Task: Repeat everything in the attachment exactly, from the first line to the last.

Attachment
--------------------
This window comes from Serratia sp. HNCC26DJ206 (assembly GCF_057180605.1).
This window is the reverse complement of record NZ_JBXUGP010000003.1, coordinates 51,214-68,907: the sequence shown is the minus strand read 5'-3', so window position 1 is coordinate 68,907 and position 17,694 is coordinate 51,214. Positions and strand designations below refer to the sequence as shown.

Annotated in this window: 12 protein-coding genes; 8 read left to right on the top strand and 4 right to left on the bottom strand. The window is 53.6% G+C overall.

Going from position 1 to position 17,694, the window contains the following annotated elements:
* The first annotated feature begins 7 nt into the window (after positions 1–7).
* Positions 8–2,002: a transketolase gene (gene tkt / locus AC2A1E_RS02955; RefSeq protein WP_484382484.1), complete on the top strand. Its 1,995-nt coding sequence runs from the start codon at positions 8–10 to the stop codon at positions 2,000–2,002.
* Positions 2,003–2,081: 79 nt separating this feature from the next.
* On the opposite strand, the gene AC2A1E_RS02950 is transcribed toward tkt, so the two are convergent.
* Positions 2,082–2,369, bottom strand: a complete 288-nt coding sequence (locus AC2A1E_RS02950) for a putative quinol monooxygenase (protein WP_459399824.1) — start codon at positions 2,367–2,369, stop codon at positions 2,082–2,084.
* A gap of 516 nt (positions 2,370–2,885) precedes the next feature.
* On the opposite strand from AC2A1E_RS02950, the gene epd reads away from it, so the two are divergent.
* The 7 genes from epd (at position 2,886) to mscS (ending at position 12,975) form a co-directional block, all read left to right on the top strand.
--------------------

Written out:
This window comes from Serratia sp. HNCC26DJ206 (assembly GCF_057180605.1).
This window is the reverse complement of record NZ_JBXUGP010000003.1, coordinates 51,214-68,907: the sequence shown is the minus strand read 5'-3', so window position 1 is coordinate 68,907 and position 17,694 is coordinate 51,214. Positions and strand designations below refer to the sequence as shown.

Annotated in this window: 12 protein-coding genes; 8 read left to right on the top strand and 4 right to left on the bottom strand. The window is 53.6% G+C overall.

Going from position 1 to position 17,694, the window contains the following annotated elements:
* The first annotated feature begins 7 nt into the window (after positions 1–7).
* Positions 8–2,002: a transketolase gene (gene tkt / locus AC2A1E_RS02955; RefSeq protein WP_484382484.1), complete on the top strand. Its 1,995-nt coding sequence runs from the start codon at positions 8–10 to the stop codon at positions 2,000–2,002.
* Positions 2,003–2,081: 79 nt separating this feature from the next.
* On the opposite strand, the gene AC2A1E_RS02950 is transcribed toward tkt, so the two are convergent.
* Positions 2,082–2,369, bottom strand: a complete 288-nt coding sequence (locus AC2A1E_RS02950) for a putative quinol monooxygenase (protein WP_459399824.1) — start codon at positions 2,367–2,369, stop codon at positions 2,082–2,084.
* A gap of 516 nt (positions 2,370–2,885) precedes the next feature.
* On the opposite strand from AC2A1E_RS02950, the gene epd reads away from it, so the two are divergent.
* The 7 genes from epd (at position 2,886) to mscS (ending at position 12,975) form a co-directional block, all read left to right on the top strand.